The differences between British Columbia and Quebec
A few posts back I wrote about Quebec couples who are not obliged to share in their wealth, if a couple was not married and they break up. Only official marriage guaranteed that both spouses have the usual property rights, such as property sharing (50-50) and spousal support if reasonable. Of course a different arrangement between partners is still an option, but no sharing of accumulated property and no spousal support payment are enforceable after the partners in these de facto unions break up. Going to court will make no difference, even if 35% of Quebecois live in such de facto unions. I questioned this arrangement and called it discriminative.
Now the province of British Columbia has declared the rather opposite stance of marriage, compared to Quebec. The law has been changed, so that a couple living together for two years will be considered as married. There will be no differences between the two forms of unions when it comes to property. It needed no referendum apparently, and we as voters were not told by any political party that it had campaigned on that platform. It was just done.
I feel a bit taken aback by that on first reaction. Marriage always was a hot potato in many societies. It was the cause of the Anglican church coming into existence when British king Henry VIII wanted a new wife and the pope would not annul his previous marriage. Wars were started over it and peace pacts sealed with a marriage. People killed others for it. Popes thought it second best and preferred all priest be not in any relationship, not even married. The marriage: overall a situation worth debating.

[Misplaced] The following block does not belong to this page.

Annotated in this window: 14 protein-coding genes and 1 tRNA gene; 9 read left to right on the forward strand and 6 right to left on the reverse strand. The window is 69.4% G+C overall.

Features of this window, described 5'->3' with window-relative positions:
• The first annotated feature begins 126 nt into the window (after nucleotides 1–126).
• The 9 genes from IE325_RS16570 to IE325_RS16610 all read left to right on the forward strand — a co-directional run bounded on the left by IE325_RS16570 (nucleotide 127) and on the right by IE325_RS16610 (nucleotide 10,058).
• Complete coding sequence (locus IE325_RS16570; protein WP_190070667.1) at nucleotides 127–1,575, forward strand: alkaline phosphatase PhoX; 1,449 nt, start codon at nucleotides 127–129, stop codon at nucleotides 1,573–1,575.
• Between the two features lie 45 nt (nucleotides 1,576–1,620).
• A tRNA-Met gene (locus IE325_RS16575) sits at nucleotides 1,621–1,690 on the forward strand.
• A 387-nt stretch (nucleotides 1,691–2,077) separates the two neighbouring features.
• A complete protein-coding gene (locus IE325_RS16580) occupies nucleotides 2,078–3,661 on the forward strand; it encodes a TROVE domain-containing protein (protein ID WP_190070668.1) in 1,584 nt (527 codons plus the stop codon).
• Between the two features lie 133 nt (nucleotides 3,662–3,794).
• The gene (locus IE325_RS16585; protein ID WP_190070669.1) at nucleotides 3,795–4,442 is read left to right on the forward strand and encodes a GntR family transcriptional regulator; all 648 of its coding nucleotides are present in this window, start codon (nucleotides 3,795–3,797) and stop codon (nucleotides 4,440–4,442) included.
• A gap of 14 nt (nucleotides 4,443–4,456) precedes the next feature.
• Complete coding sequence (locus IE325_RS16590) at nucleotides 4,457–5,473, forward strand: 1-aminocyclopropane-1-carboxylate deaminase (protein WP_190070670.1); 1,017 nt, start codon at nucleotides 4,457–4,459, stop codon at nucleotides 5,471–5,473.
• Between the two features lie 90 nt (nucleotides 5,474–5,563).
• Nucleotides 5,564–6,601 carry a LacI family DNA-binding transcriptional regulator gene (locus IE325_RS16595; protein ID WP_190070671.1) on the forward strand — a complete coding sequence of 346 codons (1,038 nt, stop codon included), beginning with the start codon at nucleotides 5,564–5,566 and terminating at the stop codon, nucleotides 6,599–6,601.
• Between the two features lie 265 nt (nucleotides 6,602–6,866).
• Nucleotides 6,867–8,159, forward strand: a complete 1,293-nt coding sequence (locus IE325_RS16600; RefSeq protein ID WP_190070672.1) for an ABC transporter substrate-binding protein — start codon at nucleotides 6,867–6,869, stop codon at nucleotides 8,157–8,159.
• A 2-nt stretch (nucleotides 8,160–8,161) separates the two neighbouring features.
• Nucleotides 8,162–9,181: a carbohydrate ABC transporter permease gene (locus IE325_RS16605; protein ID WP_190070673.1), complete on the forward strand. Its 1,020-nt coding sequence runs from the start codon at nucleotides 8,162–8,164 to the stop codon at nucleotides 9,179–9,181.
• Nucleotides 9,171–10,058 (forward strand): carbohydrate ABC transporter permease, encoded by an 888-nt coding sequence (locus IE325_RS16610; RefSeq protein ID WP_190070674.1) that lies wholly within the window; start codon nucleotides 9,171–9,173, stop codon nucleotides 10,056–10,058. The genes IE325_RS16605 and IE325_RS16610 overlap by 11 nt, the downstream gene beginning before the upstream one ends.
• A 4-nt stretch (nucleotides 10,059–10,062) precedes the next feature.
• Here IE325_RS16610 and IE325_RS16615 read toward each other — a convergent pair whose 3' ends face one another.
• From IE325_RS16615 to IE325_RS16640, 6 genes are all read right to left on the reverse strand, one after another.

I never wanted to be married, as I always found it an institution that did not serve women very well, looking around me while growing up and later, when entering the years of the sexual revolution during the sixties and seventies (previous century).
Over the years, the property laws and divorce options, as well as social acceptance of divorce became more women-friendly and thus the option of leaving a loveless or abusive marriage was created. Still, marriage was not really my “thing”, although I was married once when I came to Canada. It lasted pretty much 17 years-enough to raise a child; our daughter was 16 when it all fell apart.